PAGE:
Anghus Houvouras reviews The Crow: Curare #3…
“Detective Joe Salk’s obsession with the dead girl culminates in this final tale of violent retribution as secrets are revealed, debts are paid and lives are forever changed.“
To me, the best comics are the ones that achieve a symmetry between the writing and the art where the storytelling feels like a seamless balance between word and picture. Sometimes a story is enhanced by the art, and sometimes the art doesn’t always effectively service the story. The latest Crow story from James O’Barr, Curare, has been one of those stories that has achieved a beautiful and haunting symmetry. O’Barr’s script and Antoine Dode’s amazing artwork have combined to craft the most compelling Crow story in ages.
The third and final chapter of this story brings a brutal and heartbreaking conclusion to the story of Detective Joe Salk, who has become haunted by the unsolved murder of a young girl. His obsession with the case has all but ruined his life. As he tries to piece together both the case and his sanity, he becomes an instrument of revenge helping the deceased spirit of the girl track down her killer.
The Crow: Curare has been an interesting deviation on the traditional Crow story, one that has revitalized my interest in the character. It has shown how well the concept work as an anthology style story. Thanks to the movies, there’s a kind of iconography established for the character: the Brandon Lee model of the leather clad, porcelain skinned, tortured soul. And while I enjoy that take on the character, there are far more interesting and varied takes on the concept. The Crow: Curare is the kind of dark, brooding, and downright unpleasant tale of revenge that I want to see more of. The latest series has rekindled my interest in the Crow and I’m eager for new installments.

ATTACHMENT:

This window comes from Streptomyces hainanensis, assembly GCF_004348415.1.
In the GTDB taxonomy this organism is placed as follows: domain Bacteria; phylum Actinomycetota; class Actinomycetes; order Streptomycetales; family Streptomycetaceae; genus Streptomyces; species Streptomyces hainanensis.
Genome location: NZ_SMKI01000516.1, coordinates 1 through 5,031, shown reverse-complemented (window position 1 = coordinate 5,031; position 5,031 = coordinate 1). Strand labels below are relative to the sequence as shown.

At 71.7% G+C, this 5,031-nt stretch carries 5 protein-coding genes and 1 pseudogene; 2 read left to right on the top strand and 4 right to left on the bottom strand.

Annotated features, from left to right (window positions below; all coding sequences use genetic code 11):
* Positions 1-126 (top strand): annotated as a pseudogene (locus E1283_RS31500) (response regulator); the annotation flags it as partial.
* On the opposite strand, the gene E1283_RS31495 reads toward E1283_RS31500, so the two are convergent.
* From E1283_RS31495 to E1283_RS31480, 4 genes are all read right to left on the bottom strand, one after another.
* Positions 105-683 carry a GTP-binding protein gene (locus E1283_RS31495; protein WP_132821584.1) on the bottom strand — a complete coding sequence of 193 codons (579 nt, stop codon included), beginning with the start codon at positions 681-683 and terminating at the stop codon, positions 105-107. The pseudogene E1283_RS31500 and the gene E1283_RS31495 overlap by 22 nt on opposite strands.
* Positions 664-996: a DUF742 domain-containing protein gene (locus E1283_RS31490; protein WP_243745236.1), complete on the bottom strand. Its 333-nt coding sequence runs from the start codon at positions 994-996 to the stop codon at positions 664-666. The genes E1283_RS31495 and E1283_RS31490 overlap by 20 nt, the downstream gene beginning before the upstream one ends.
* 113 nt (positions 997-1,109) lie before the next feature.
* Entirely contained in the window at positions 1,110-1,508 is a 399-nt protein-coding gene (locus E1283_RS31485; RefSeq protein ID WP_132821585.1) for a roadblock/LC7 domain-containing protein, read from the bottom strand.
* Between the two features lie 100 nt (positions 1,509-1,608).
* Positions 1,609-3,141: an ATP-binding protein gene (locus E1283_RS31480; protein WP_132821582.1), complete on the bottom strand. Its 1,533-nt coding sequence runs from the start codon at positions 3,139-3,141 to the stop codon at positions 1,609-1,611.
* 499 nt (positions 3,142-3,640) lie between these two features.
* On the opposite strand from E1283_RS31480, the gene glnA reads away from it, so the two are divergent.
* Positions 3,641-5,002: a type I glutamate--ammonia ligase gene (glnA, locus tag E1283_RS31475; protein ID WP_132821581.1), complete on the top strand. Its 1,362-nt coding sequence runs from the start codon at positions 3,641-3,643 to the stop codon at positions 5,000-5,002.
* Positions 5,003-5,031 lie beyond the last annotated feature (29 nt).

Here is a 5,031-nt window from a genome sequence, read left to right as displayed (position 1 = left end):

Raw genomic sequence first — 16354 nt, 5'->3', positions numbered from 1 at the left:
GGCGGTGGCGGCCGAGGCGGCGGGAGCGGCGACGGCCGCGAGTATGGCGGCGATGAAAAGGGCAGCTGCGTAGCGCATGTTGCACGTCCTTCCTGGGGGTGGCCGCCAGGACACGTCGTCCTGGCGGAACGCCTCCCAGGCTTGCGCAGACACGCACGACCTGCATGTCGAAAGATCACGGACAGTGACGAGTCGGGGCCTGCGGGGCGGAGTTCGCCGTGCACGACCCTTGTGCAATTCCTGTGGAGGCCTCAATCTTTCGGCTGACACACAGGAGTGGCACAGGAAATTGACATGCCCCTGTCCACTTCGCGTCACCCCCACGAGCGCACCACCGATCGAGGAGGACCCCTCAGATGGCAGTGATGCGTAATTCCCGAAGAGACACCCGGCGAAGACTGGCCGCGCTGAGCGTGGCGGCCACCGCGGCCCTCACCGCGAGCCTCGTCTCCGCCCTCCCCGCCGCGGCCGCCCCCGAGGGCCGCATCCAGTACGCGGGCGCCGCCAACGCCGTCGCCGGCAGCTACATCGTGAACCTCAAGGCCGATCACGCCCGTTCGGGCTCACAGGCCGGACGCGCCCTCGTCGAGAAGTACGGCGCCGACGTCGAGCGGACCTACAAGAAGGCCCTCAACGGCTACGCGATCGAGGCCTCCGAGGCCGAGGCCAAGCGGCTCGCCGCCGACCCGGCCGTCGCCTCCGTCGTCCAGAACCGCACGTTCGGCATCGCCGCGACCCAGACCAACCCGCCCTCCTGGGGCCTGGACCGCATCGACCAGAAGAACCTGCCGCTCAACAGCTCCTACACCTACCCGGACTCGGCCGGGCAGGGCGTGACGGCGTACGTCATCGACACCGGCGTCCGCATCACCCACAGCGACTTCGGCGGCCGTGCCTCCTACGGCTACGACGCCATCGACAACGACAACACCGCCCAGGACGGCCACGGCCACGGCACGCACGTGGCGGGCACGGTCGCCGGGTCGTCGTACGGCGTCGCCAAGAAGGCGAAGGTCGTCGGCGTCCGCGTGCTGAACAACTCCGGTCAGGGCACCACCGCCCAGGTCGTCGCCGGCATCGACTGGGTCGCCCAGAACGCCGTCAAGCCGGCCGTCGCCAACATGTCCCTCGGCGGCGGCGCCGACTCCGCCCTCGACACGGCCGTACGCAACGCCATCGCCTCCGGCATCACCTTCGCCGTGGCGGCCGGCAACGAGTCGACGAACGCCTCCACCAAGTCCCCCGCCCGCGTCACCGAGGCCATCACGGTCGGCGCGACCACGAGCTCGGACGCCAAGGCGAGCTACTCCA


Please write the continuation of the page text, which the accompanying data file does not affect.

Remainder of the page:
I can’t find enough adjectives to describe how much I love Antoine Dode’s artwork. It’s both chilling and beautiful, perfectly suited for this kind of story. There’s a splash page revealing the disturbing inner lair of a serial killer that is so wonderfully wicked. The soulless eye sockets of skeletons dressed in dulled children’s clothing cast against a black background. Dode portrays the brutality and tragedy of this world with such beautiful flourishes. I’m hoping O’Barr and Dode find another story to work on soon.
For me, The Crow: Curare has been a fantastic read. A great little tale of tragedy and revenge with some of the most beautifully rendered panels I can remember reading in recent years. It’s a great little ghost story that deserves to find a wide audience, and has me curious to see where O’Barr takes The Crow next.
Anghus Houvouras is a North Carolina based writer and filmmaker. His latest work, the novel My Career Suicide Note, is available from Amazon.